Choosing Between Fresh and Dried Herbs
We all can agree that cooking with any form of herb adds flavor that artificial flavors could never compare to, but have you ever faced the decision of choosing between fresh or dried with utter uncertainty? Well, we're here to educate you on the pros and cons of these different forms of herbs so you can make the right choice every time.
- Mild flavor (add more)
- Bright color
- Quick infusion time (add near the end of the cooking process)
- Strong flavor (add less)
- Dull color
- Long infusion time (add at the beginning or during the cooking process)
When To Use Fresh Herbs
To get the most flavor out of fresh herbs, it's best to use them near the end of the cooking process as a final step or garnish. Using fresh herbs allows the flavors to release quickly, as opposed to dried herbs which require a longer cooking time for the flavors to fully release. Needless to say, fresh herbs are your best friend when you're pressed for time in the kitchen.
Special dishes and holidays are a great excuse to whip out your skills fresh herb cooking skills to ensure that your dish reaches its max potential with an extra pop of flavor and plate appeal that wows your guests and has them begging for more.
Some of our favorite dishes to add in fresh herbs are: a colorful salad with edible flowers, a soup garnish, sprinkled on fresh cooked chicken or fish, pesto, and herb butters.
When To Use Dried Herbs
Dried herbs are best used at the beginning or during the cooking process so that the flavors have time to release and infuse with your dish. It’s essential to add them in the first few steps, so plan out your flavors ahead of time.
It’s also mentionable to note that some dried herbs don’t retain their flavor as much as others. For example, woody herbs such as rosemary, thyme, and oregano are pretty flavorful when dried, however softer herbs like basil or mint tend to lose a decent amount of flavor once dried.
Contrary to popular belief - dried herbs don't have a long shelf life either; they actually lose their flavor sitting in your spice cabinet over time - so make sure to smell and taste your dried herbs before adding them to your dish, and replace unused herbs about once a year.
Some of our favorite dishes to add dried herbs are: roasted veggies, herb rubs, homemade seasonings, and dipping oils.
Substituting One for the Other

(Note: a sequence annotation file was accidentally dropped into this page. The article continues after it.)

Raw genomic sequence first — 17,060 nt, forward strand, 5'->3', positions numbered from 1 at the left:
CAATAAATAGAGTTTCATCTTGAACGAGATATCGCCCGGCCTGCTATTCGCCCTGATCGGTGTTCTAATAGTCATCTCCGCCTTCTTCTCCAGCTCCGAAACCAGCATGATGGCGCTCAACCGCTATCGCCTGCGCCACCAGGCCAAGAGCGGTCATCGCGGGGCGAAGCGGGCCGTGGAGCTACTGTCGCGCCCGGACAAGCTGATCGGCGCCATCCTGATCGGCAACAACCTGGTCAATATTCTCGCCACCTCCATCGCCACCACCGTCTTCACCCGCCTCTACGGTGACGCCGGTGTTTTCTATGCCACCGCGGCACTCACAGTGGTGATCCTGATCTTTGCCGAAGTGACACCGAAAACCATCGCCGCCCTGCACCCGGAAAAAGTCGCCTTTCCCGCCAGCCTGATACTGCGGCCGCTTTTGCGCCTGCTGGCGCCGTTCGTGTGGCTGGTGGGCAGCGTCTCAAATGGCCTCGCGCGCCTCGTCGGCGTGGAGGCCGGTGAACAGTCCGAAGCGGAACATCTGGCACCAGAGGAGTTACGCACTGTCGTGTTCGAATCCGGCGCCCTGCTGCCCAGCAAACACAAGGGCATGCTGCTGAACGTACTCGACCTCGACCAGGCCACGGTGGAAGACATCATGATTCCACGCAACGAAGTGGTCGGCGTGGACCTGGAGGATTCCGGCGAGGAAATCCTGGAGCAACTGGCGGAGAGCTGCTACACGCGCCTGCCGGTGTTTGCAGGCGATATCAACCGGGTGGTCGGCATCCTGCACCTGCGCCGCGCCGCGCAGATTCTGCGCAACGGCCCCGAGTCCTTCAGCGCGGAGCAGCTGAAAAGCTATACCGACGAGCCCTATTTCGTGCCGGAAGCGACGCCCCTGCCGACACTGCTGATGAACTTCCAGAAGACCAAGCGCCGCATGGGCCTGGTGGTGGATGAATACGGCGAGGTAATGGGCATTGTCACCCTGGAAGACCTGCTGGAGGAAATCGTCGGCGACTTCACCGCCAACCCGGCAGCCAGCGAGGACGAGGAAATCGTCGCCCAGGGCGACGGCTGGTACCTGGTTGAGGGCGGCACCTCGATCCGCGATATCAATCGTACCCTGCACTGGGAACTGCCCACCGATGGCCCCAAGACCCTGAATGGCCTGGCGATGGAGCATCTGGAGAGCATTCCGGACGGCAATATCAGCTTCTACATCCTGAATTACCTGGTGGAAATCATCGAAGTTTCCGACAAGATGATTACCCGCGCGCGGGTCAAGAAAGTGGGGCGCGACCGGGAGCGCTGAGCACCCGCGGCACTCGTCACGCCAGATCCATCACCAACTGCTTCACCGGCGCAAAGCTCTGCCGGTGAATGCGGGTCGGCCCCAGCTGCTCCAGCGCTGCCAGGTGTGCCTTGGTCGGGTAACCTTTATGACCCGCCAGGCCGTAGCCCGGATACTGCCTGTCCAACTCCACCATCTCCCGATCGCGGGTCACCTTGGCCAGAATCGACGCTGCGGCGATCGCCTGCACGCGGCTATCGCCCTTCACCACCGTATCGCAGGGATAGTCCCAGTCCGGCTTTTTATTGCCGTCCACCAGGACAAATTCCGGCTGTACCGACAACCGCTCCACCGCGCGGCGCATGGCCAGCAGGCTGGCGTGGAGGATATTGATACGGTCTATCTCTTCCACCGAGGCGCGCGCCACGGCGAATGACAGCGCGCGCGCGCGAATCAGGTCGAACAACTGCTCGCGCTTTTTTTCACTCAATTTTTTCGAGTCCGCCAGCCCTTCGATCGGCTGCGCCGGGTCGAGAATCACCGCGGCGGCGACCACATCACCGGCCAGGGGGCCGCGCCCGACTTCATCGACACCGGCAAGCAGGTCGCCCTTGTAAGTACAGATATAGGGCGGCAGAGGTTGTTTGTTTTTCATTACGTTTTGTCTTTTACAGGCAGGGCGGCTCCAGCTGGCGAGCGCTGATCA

If you need to substitute dried herbs for a recipe that calls for fresh herbs, here's a handy rule:
3:1 Ratio : 1 tsp Dried = 1 Tbsp Fresh
(FYI there are 3 teaspoons in 1 Tablespoon if your kitchen math is a little rusty)
So if a recipe calls for 2 tbsp of fresh chopped basil, add 2 tsp of dried basil, or 1/3 the amount of fresh herbs called for (there are 6 tsp in 2 Tbsp, so divide 6 tsp by 3 and you arrive at 2 tsp).
This same rule works for the opposite - if you're growing fresh herbs and can't even stand the thought of using dried herbs anymore, just use 3x the amount of fresh herbs that a dried herb recipe would call for.
Tips When Using Fresh Herbs
1. Unless you’re growing indoors year-round in your ēdn SmallGarden or windowsill, fresh herbs aren’t always at your fingertips. Fresh herbs will start losing flavor after 2-3 days of being cut (so keep this in mind when picking up herbs at your local grocery - maybe even opt for buying fresh from your local farmer’s market.
2. Fresh herbs have a lighter flavor than dried herbs, so make sure to use more fresh herbs in a recipe than you would dried herbs.
3. The thickness of fresh herbs greatly affects its flavor strength, so ensure that you use thicker herbs sparingly, chop them finely, or take them out of a dish prior to serving to ensure that the flavor isn’t overpowering.
4. Tender herbs like basil should be finely chopped and added at the end of cooking a warm dish to prevent your herb from wilting. If you want to top off your margherita pizza with fresh basil - add it about 5 minutes after taking your 'za out of the oven for maximum freshness and flavor.
Keeping Your 'Fresh' Herbs Fresh
There are many benefits of growing your own indoor herb garden, such as having fresh herbs on-demand conveniently on your countertop all year, but if you must buy fresh herbs from the store rather than growing your own herbs, here’s some tips for getting the best out of your store-bought herbs:
- Buy them as close as possible to the time you are going to use them
- Look for a strong aroma and bright leaves
- Avoid herbs with discoloration or limp and soggy leaves
- Take off any ties or rubber bands that could bruise your herbs
- Cut off the root ends so they don't draw moisture from the leaves
- Rinse in cold water and pat dry
- Wrap in a slightly damp paper towel or wash cloth and put in a zip lock baggie
- Put them in the warmest part of the refrigerator like a crisper drawer
- Don't remove them from the refrigerator until they are ready for fresh use
There's no right or wrong when deciding between fresh or dried herbs, however we recommend if you grow it, show it ; )
Growing your own herbs in your ēdn SmallGarden or your DIY urban garden makes it easy to have fresh herbs at your fingertips. You don't need to worry about timing your grocery store trips, washing you herbs, or storing the fragile fresh-cut sprigs. Not to mention, you're saving money and reducing your carbon footprint with less food miles and zero single use packaging used.
This isn't a diss at our old trusty dried herbs tucked away in our cabinets - they've saved us all a countless number of times and still know how to pack a punch when needed. Choose which method works best for you and your dish, or even mix the two for an explosion of flavor.
If you want to give more life to your fresh herbs, check out our post on how to preserve your herbs - by freezing them or drying them with a few simple steps!